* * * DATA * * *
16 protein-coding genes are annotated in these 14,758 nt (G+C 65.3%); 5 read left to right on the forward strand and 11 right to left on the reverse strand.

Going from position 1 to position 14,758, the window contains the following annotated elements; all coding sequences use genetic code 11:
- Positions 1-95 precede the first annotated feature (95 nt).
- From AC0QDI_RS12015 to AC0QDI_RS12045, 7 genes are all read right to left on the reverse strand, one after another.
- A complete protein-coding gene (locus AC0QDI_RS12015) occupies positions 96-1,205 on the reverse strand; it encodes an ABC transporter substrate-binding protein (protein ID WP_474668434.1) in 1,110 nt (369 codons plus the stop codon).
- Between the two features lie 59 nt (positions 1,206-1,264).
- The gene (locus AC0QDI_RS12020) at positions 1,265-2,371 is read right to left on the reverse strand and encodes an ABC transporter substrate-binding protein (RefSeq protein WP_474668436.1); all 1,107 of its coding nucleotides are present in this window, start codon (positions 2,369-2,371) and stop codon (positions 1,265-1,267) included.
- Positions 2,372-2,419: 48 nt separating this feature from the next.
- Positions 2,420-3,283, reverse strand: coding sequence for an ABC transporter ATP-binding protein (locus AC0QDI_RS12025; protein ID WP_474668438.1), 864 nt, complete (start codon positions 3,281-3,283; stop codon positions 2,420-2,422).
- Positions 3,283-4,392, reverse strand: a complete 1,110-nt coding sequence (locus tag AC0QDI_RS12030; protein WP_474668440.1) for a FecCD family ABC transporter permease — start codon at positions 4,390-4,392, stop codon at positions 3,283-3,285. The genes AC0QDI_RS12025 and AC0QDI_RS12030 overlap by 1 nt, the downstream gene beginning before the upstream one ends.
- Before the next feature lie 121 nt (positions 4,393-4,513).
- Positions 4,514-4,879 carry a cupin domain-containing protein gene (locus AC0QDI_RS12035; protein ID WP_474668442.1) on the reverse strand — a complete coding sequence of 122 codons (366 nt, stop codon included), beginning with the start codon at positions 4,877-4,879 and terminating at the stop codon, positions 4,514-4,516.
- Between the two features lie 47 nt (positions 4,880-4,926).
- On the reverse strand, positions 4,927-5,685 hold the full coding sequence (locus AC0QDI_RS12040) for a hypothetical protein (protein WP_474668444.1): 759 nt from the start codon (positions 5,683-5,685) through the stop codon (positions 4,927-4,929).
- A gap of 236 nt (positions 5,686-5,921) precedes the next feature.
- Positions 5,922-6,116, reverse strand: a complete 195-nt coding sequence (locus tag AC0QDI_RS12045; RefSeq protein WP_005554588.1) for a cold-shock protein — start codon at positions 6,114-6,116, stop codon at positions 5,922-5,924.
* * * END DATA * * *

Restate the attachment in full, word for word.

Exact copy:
16 protein-coding genes are annotated in these 14,758 nt (G+C 65.3%); 5 read left to right on the forward strand and 11 right to left on the reverse strand.

Going from position 1 to position 14,758, the window contains the following annotated elements; all coding sequences use genetic code 11:
- Positions 1-95 precede the first annotated feature (95 nt).
- From AC0QDI_RS12015 to AC0QDI_RS12045, 7 genes are all read right to left on the reverse strand, one after another.
- A complete protein-coding gene (locus AC0QDI_RS12015) occupies positions 96-1,205 on the reverse strand; it encodes an ABC transporter substrate-binding protein (protein ID WP_474668434.1) in 1,110 nt (369 codons plus the stop codon).
- Between the two features lie 59 nt (positions 1,206-1,264).
- The gene (locus AC0QDI_RS12020) at positions 1,265-2,371 is read right to left on the reverse strand and encodes an ABC transporter substrate-binding protein (RefSeq protein WP_474668436.1); all 1,107 of its coding nucleotides are present in this window, start codon (positions 2,369-2,371) and stop codon (positions 1,265-1,267) included.
- Positions 2,372-2,419: 48 nt separating this feature from the next.
- Positions 2,420-3,283, reverse strand: coding sequence for an ABC transporter ATP-binding protein (locus AC0QDI_RS12025; protein ID WP_474668438.1), 864 nt, complete (start codon positions 3,281-3,283; stop codon positions 2,420-2,422).
- Positions 3,283-4,392, reverse strand: a complete 1,110-nt coding sequence (locus tag AC0QDI_RS12030; protein WP_474668440.1) for a FecCD family ABC transporter permease — start codon at positions 4,390-4,392, stop codon at positions 3,283-3,285. The genes AC0QDI_RS12025 and AC0QDI_RS12030 overlap by 1 nt, the downstream gene beginning before the upstream one ends.
- Before the next feature lie 121 nt (positions 4,393-4,513).
- Positions 4,514-4,879 carry a cupin domain-containing protein gene (locus AC0QDI_RS12035; protein ID WP_474668442.1) on the reverse strand — a complete coding sequence of 122 codons (366 nt, stop codon included), beginning with the start codon at positions 4,877-4,879 and terminating at the stop codon, positions 4,514-4,516.
- Between the two features lie 47 nt (positions 4,880-4,926).
- On the reverse strand, positions 4,927-5,685 hold the full coding sequence (locus AC0QDI_RS12040) for a hypothetical protein (protein WP_474668444.1): 759 nt from the start codon (positions 5,683-5,685) through the stop codon (positions 4,927-4,929).
- A gap of 236 nt (positions 5,686-5,921) precedes the next feature.
- Positions 5,922-6,116, reverse strand: a complete 195-nt coding sequence (locus tag AC0QDI_RS12045; RefSeq protein WP_005554588.1) for a cold-shock protein — start codon at positions 6,114-6,116, stop codon at positions 5,922-5,924.